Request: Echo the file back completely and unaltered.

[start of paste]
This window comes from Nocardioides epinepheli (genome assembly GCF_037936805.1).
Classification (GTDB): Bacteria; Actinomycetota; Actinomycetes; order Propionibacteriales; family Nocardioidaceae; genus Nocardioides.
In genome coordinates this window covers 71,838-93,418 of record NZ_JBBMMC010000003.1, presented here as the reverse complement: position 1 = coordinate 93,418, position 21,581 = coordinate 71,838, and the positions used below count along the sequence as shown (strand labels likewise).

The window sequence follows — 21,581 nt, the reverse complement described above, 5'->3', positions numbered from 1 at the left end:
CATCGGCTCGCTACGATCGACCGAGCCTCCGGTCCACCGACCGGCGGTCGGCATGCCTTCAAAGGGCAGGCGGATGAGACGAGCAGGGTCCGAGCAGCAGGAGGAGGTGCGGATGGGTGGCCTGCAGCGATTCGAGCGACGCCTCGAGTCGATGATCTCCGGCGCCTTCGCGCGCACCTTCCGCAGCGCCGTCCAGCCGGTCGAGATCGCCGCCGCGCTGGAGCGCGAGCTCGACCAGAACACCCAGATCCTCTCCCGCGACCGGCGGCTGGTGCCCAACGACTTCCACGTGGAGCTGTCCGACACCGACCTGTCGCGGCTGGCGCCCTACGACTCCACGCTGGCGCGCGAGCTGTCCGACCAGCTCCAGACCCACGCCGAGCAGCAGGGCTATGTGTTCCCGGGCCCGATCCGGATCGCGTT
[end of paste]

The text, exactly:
This window comes from Nocardioides epinepheli (genome assembly GCF_037936805.1).
Classification (GTDB): Bacteria; Actinomycetota; Actinomycetes; order Propionibacteriales; family Nocardioidaceae; genus Nocardioides.
In genome coordinates this window covers 71,838-93,418 of record NZ_JBBMMC010000003.1, presented here as the reverse complement: position 1 = coordinate 93,418, position 21,581 = coordinate 71,838, and the positions used below count along the sequence as shown (strand labels likewise).

The window sequence follows — 21,581 nt, the reverse complement described above, 5'->3', positions numbered from 1 at the left end:
CATCGGCTCGCTACGATCGACCGAGCCTCCGGTCCACCGACCGGCGGTCGGCATGCCTTCAAAGGGCAGGCGGATGAGACGAGCAGGGTCCGAGCAGCAGGAGGAGGTGCGGATGGGTGGCCTGCAGCGATTCGAGCGACGCCTCGAGTCGATGATCTCCGGCGCCTTCGCGCGCACCTTCCGCAGCGCCGTCCAGCCGGTCGAGATCGCCGCCGCGCTGGAGCGCGAGCTCGACCAGAACACCCAGATCCTCTCCCGCGACCGGCGGCTGGTGCCCAACGACTTCCACGTGGAGCTGTCCGACACCGACCTGTCGCGGCTGGCGCCCTACGACTCCACGCTGGCGCGCGAGCTGTCCGACCAGCTCCAGACCCACGCCGAGCAGCAGGGCTATGTGTTCCCGGGCCCGATCCGGATCGCGTT